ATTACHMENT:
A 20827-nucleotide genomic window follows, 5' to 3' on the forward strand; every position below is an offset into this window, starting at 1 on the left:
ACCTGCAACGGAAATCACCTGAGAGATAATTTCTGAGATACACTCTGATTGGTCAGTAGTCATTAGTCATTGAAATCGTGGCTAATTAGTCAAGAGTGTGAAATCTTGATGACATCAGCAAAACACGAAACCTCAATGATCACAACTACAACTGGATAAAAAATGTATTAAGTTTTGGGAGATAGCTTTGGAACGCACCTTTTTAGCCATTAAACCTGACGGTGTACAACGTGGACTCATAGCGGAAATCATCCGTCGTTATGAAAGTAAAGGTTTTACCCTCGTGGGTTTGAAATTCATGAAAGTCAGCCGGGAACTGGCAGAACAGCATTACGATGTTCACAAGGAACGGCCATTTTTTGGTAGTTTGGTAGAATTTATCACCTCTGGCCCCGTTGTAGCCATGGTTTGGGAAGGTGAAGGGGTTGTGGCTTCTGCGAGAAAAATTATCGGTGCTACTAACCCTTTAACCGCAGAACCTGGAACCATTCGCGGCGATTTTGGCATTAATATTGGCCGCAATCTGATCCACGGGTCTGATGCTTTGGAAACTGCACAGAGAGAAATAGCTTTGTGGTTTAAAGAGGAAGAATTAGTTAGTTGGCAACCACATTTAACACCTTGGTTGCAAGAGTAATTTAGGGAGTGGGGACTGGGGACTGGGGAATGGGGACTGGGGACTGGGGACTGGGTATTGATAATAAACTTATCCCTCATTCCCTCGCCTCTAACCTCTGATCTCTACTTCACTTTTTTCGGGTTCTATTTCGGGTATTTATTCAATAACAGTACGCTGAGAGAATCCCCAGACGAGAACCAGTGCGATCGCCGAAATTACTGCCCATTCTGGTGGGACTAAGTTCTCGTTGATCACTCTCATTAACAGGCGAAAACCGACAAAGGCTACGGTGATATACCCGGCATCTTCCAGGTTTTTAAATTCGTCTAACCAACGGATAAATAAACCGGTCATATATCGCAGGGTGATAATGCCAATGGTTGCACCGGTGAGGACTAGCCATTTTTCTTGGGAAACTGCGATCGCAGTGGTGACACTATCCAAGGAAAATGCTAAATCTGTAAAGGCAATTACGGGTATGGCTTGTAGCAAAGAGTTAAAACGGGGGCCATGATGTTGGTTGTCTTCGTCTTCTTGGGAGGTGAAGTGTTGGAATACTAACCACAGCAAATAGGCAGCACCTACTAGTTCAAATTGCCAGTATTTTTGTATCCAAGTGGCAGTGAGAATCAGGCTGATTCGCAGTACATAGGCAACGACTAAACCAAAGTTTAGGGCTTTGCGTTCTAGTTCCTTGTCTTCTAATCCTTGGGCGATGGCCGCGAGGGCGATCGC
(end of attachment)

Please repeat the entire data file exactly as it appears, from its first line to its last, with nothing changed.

A 20827-nucleotide genomic window follows, 5' to 3' on the forward strand; every position below is an offset into this window, starting at 1 on the left:
ACCTGCAACGGAAATCACCTGAGAGATAATTTCTGAGATACACTCTGATTGGTCAGTAGTCATTAGTCATTGAAATCGTGGCTAATTAGTCAAGAGTGTGAAATCTTGATGACATCAGCAAAACACGAAACCTCAATGATCACAACTACAACTGGATAAAAAATGTATTAAGTTTTGGGAGATAGCTTTGGAACGCACCTTTTTAGCCATTAAACCTGACGGTGTACAACGTGGACTCATAGCGGAAATCATCCGTCGTTATGAAAGTAAAGGTTTTACCCTCGTGGGTTTGAAATTCATGAAAGTCAGCCGGGAACTGGCAGAACAGCATTACGATGTTCACAAGGAACGGCCATTTTTTGGTAGTTTGGTAGAATTTATCACCTCTGGCCCCGTTGTAGCCATGGTTTGGGAAGGTGAAGGGGTTGTGGCTTCTGCGAGAAAAATTATCGGTGCTACTAACCCTTTAACCGCAGAACCTGGAACCATTCGCGGCGATTTTGGCATTAATATTGGCCGCAATCTGATCCACGGGTCTGATGCTTTGGAAACTGCACAGAGAGAAATAGCTTTGTGGTTTAAAGAGGAAGAATTAGTTAGTTGGCAACCACATTTAACACCTTGGTTGCAAGAGTAATTTAGGGAGTGGGGACTGGGGACTGGGGAATGGGGACTGGGGACTGGGGACTGGGTATTGATAATAAACTTATCCCTCATTCCCTCGCCTCTAACCTCTGATCTCTACTTCACTTTTTTCGGGTTCTATTTCGGGTATTTATTCAATAACAGTACGCTGAGAGAATCCCCAGACGAGAACCAGTGCGATCGCCGAAATTACTGCCCATTCTGGTGGGACTAAGTTCTCGTTGATCACTCTCATTAACAGGCGAAAACCGACAAAGGCTACGGTGATATACCCGGCATCTTCCAGGTTTTTAAATTCGTCTAACCAACGGATAAATAAACCGGTCATATATCGCAGGGTGATAATGCCAATGGTTGCACCGGTGAGGACTAGCCATTTTTCTTGGGAAACTGCGATCGCAGTGGTGACACTATCCAAGGAAAATGCTAAATCTGTAAAGGCAATTACGGGTATGGCTTGTAGCAAAGAGTTAAAACGGGGGCCATGATGTTGGTTGTCTTCGTCTTCTTGGGAGGTGAAGTGTTGGAATACTAACCACAGCAAATAGGCAGCACCTACTAGTTCAAATTGCCAGTATTTTTGTATCCAAGTGGCAGTGAGAATCAGGCTGATTCGCAGTACATAGGCAACGACTAAACCAAAGTTTAGGGCTTTGCGTTCTAGTTCCTTGTCTTCTAATCCTTGGGCGATGGCCGCGAGGGCGATCGC